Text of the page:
The event will begin at 9 a.m. Thursday with lab activities scheduled to begin at 9:10 a.m.
Chunpei Cai (ME-EM/MuSTI) is the principal investigator on a project that has received a $50,000 grant from the National Science Foundation. The project is titled “I-Corps: Software for Aircraft Analysis and Design.”
This is a one-year project.
By Sponsored Programs.
Boston Commons, a science and technology news website, published an article about experiments for future engineers, citing among others Michigan Tech’s economic sustainability study looking at the economic demographic of the area to determine if it will support mines production rates now and in the future. Tech’s study will provide future market trends and comprehensive technology analysis on heat treatment.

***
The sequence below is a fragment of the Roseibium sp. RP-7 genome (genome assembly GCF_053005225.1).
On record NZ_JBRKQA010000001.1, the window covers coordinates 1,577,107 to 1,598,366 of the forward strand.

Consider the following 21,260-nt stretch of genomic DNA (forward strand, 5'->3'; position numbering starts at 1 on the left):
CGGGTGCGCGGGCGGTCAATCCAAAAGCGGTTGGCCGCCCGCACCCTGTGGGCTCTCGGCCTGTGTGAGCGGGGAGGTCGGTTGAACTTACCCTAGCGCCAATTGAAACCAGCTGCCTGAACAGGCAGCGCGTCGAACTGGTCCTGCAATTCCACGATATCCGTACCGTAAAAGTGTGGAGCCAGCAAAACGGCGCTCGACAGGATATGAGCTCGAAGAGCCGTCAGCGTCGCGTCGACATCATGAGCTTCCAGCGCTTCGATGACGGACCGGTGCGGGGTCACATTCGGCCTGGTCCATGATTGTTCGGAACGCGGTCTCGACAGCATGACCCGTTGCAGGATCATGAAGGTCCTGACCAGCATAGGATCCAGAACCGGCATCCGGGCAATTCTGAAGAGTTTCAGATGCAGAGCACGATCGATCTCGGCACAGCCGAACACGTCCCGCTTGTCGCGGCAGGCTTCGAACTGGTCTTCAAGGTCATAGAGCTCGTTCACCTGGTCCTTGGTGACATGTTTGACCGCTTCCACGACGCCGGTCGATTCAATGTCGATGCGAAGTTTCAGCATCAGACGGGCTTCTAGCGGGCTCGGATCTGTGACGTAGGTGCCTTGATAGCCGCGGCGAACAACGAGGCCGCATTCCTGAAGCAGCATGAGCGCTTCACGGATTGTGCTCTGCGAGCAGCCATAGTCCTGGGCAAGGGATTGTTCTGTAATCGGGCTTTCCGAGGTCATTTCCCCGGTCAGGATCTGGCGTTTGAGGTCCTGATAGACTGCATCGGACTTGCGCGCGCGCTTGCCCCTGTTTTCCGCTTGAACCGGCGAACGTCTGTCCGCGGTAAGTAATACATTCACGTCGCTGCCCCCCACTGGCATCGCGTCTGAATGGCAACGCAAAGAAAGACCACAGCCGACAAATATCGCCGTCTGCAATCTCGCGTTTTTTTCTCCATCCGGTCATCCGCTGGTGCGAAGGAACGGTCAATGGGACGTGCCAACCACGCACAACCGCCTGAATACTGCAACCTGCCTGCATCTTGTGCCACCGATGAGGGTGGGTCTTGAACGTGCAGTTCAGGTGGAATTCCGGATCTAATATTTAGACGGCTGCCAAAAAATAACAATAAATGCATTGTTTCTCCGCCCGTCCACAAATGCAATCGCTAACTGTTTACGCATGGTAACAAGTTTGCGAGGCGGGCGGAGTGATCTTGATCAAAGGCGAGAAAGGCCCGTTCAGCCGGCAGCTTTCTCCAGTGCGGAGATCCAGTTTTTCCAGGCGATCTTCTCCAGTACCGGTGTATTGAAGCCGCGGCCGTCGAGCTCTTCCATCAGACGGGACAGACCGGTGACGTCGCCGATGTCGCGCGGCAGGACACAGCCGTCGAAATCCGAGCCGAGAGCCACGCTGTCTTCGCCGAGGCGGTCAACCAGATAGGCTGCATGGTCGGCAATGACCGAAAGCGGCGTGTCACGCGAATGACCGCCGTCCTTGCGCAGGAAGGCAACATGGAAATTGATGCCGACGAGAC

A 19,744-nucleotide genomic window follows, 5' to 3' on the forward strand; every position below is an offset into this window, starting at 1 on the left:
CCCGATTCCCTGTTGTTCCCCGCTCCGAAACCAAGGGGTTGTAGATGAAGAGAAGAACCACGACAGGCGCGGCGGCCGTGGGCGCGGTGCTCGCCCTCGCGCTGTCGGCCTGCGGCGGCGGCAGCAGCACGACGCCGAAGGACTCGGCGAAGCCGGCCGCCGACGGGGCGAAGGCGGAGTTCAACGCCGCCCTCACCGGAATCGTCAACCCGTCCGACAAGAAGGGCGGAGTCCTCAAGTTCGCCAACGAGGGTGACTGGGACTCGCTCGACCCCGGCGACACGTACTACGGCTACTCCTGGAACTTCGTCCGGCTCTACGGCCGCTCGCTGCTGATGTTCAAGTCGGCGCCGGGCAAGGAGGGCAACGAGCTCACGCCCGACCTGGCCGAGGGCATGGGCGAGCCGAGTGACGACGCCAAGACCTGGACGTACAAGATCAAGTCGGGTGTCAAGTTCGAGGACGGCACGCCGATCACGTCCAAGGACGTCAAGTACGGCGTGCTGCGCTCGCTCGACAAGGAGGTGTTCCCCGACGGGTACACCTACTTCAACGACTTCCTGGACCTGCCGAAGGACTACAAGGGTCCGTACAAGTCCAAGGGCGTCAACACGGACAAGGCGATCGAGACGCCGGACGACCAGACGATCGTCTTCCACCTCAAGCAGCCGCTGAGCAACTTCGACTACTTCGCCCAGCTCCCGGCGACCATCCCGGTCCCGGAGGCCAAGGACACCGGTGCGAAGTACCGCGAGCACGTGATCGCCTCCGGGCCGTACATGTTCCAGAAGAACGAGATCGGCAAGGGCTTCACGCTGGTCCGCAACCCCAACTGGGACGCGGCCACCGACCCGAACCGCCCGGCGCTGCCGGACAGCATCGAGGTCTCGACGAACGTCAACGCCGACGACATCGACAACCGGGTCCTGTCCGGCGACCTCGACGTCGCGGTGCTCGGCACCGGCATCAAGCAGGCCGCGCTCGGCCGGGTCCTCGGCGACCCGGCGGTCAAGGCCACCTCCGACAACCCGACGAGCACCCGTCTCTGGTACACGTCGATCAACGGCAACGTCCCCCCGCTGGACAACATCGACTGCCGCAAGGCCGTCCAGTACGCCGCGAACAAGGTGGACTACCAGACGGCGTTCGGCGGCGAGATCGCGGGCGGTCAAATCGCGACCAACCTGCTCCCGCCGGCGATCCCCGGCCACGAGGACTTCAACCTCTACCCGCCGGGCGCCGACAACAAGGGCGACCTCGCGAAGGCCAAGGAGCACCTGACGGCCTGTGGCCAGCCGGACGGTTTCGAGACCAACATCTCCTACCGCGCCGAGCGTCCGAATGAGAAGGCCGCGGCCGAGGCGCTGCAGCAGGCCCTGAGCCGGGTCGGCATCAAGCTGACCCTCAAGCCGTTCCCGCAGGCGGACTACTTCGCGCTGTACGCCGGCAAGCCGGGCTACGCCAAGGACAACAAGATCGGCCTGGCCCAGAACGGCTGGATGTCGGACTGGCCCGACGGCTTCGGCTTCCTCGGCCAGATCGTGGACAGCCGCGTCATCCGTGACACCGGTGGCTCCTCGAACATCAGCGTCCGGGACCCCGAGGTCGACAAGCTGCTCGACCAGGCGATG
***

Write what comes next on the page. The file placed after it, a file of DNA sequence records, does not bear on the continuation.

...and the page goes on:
The article cited current work by Chang Choi and Jeffrey Allen on “Technical Survey on High Efficient Intensive Cooling Control Technology.”
Nancy Barr, director of the Engineering Communications Program in the department of mechanical engineering-engineering mechanics, recently presented work at the Conference on College Composition and Communication (CCCC) 2017 annual convention in Portland, Oregon, a competitive, peer-reviewed conference.
Barr’s presentation was titled “Reflection/Deflection: Challenges of Incorporating Reflexive Writing into a Mechanical Engineering Program.”
Each year the CCCC Convention draws college faculty members from around the world. They gather to hear award-winning speakers, attend presentations by colleagues on the latest innovations in education and network to gain knowledge of best practices in the field.